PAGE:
The vast majority of beads that are handed out during Mardi Gras originate from China. Back in the day, the beads were made of glass, but now they are made of plastic. It's estimated that China manufactures 25 million pounds of beads for Mardi Gras alone (1). Despite government regulations to keep hazardous chemicals like lead in children's products to under 100ppm, over two thirds of these beads did not meet the concentration requirement (2). Researchers at the Ecology Center, who tested Mardi Gras beads, estimate that a single year's inventory of Mardi Gras beads may contain up to 900,000 pounds of hazardous flame retardants and 10,000 pounds of lead. Based on the composition of the chemicals found in the plastic beads, the researchers concluded that plastic from electronic waste was likely being recycled into producing Mardi Gras beads (2).

While exposure to lead and flame retardants is harmful to everyone's health, it's particularly dangerous for children. Even though Mardi Gras beads are not a children's product, many children collect and wear them during the parade and often put them in their mouths to chew on. Children also play with them and residues may end up on their hands, which is another way they could be potentially eating these toxic substances. It is recommended to limit the interaction your little ones have with Mardi Gras bead to prevent exposure to these toxic substances. If you have a toddler or baby who is teething, don't let them chew on the beads. And for older children, let them wear them for a short while and then consider donating them to be reused. And for everyone who touches the beads, make sure to wash hands before snacking or eating.

Aside from the health effects, there are also harmful environmental effects from Mardi Gras beads. The plastic beads end up in landfills or down storm drains, and contribute to the problem of plastic waste in our environment. In 2018, the city of New Orleans found 93,000 pounds of Mardi Gras beads in just 5 city blocks that had washed down into storm drains (4). The toxic substances, like lead and flame retardants, then leach from the beads and end up in the waterways, eventually draining into the Gulf of Mexico. These substances accumulate in fish, and in turn, put seafood lovers at risk for lead poisoning (3).

However, all this bad news doesn't mean that your kids (or you for that matter) can't accessorize with beads and have fun this Mardi Gras! A handful of companies are aware of the adverse impacts of traditional beads and have created more sustainable options. ArcGNO collects and reuses the same Mardi Gras beads each year while Atlas Beads creates handmade Mardi Gras beads from paper. Both are much better options than single use beads! Many krewes are recognizing the problem that Mardi Gras beads pose and are coming up with creative and reusable throws, such as aprons, cooking spoons, hats, and t-shirts. Some are even handing out local food items such as red beans, jambalaya mix, and coffee beans. It's great to see such creative alternatives to plastic Mardi Gras beads!

References
  1. https://www.smithsonianmag.com/science-nature/toxic-truth-mardi-gras-beads-180962431/
  2. https://www.ecocenter.org/healthy-stuff/reports/ho...
  3. https://setac.onlinelibrary.wiley.com/doi/abs/10.1002/etc.2641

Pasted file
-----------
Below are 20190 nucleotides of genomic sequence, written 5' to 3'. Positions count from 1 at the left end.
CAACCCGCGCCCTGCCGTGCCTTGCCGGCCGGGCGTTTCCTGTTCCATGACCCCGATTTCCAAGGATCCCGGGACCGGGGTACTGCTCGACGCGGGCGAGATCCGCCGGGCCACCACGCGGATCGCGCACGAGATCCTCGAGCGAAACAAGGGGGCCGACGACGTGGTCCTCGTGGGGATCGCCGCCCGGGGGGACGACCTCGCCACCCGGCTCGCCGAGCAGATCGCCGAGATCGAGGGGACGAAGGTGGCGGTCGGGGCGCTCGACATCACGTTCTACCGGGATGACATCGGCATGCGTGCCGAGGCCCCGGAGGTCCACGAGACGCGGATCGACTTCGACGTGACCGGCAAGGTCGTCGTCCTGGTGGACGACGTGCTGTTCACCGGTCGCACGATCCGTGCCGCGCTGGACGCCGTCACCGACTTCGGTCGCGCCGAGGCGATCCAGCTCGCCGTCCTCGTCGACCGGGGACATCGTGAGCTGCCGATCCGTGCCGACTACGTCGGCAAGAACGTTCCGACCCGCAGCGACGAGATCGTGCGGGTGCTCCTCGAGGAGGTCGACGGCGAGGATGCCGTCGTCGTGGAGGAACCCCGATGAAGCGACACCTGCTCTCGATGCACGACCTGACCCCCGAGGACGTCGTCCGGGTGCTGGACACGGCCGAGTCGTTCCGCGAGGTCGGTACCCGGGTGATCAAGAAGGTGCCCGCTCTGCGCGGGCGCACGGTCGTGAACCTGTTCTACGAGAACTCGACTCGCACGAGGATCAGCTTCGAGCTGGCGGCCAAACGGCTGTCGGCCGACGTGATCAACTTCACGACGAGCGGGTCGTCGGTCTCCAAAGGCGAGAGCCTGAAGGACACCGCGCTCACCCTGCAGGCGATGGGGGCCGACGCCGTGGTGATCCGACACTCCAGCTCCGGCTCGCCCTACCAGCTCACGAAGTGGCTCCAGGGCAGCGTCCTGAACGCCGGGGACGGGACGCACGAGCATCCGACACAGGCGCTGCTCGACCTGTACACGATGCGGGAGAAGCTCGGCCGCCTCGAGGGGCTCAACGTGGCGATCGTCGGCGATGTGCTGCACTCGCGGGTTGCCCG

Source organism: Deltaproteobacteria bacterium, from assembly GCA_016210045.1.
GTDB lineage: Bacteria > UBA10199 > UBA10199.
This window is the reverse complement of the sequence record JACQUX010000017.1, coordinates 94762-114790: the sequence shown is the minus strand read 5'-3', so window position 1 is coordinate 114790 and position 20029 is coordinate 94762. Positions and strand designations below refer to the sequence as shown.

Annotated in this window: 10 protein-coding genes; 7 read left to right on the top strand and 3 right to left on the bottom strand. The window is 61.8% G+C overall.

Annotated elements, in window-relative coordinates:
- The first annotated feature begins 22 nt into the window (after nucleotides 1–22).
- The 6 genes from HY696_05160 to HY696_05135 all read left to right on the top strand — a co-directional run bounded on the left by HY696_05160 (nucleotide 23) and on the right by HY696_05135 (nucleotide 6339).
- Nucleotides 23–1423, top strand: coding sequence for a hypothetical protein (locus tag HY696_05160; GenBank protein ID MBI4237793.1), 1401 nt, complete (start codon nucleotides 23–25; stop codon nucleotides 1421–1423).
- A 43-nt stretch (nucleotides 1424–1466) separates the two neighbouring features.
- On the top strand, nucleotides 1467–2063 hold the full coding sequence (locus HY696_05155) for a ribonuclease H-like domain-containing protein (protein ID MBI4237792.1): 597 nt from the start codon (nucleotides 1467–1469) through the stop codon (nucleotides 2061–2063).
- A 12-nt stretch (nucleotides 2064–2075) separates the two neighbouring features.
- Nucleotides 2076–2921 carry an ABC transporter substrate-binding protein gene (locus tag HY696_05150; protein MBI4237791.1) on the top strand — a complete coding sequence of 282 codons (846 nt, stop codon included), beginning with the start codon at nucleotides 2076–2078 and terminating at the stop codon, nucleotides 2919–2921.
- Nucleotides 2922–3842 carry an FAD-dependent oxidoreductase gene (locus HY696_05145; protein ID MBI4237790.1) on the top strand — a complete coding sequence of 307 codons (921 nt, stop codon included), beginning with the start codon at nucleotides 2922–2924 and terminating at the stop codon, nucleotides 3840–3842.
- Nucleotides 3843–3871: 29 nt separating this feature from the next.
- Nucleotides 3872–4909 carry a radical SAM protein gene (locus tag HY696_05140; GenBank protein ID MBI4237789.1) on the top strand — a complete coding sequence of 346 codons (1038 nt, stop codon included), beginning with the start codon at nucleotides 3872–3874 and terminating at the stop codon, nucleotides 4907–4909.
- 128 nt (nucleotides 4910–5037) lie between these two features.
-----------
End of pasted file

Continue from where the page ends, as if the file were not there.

4. https://www.npr.org/2018/01/26/580933914/new-orleans-finds-93-000-pounds-of-mardi-gras-beads-in-storm-drains
Family

5 Everyday Objects You Shouldn't Let Your Teething Baby Play With

And why we recommend always having a safe teether on hand

We're all guilty of just letting our teething baby chew anything they can get their hands on. What's the harm as long as it's not a choking hazard? A little dirt is good right? Turns out, there are some common household items that you definitely don't want your kids to chew on because they contain toxic chemicals or substances like lead and flame retardants. We recommend always having a safe teether on hand, whether you're at home or on the go. Even though common everyday items may look harmless, there can be unsafe substances that your little one can ingest if they're chewing on them.

Wondering what household items could be harmful to chew on? Here are some common items that you shouldn't let your little one chew on, even though it's so tempting to let them gnaw.

1. Keys

Keys are always in our purses or pockets and babies are fascinated with them. Sometimes they're the perfect distraction to avoiding a meltdown in the grocery story line. But it's actually not a good idea to let your little ones chew on keys or even play with them. The metals used to make keys vary greatly, but many brass keys can contain up to 2.5% lead (1,2). Even keys that don't look like brass might be plated in another metal, which can wear off over time. Not all keys contain lead, but it's impossible to know for sure which ones do and don't. So pick one of our safe teethers, including these Kleynimal Stainless Steel Keys, and make sure to pack it for your next grocery run.

2. Remote Controls

Remotes have colorful buttons and fit perfectly in little hands, so it's no wonder you always see babies chewing on the ends. But remotes contain batteries, which are not safe anywhere near your child's mouth. Additionally, household electronics like remotes contain flame retardants, which can come off into mouths and on hands. Try to limit contact with remotes and definitely don't let them become toys! We like to keep them out of reach on a shelf.

3. Cell Phones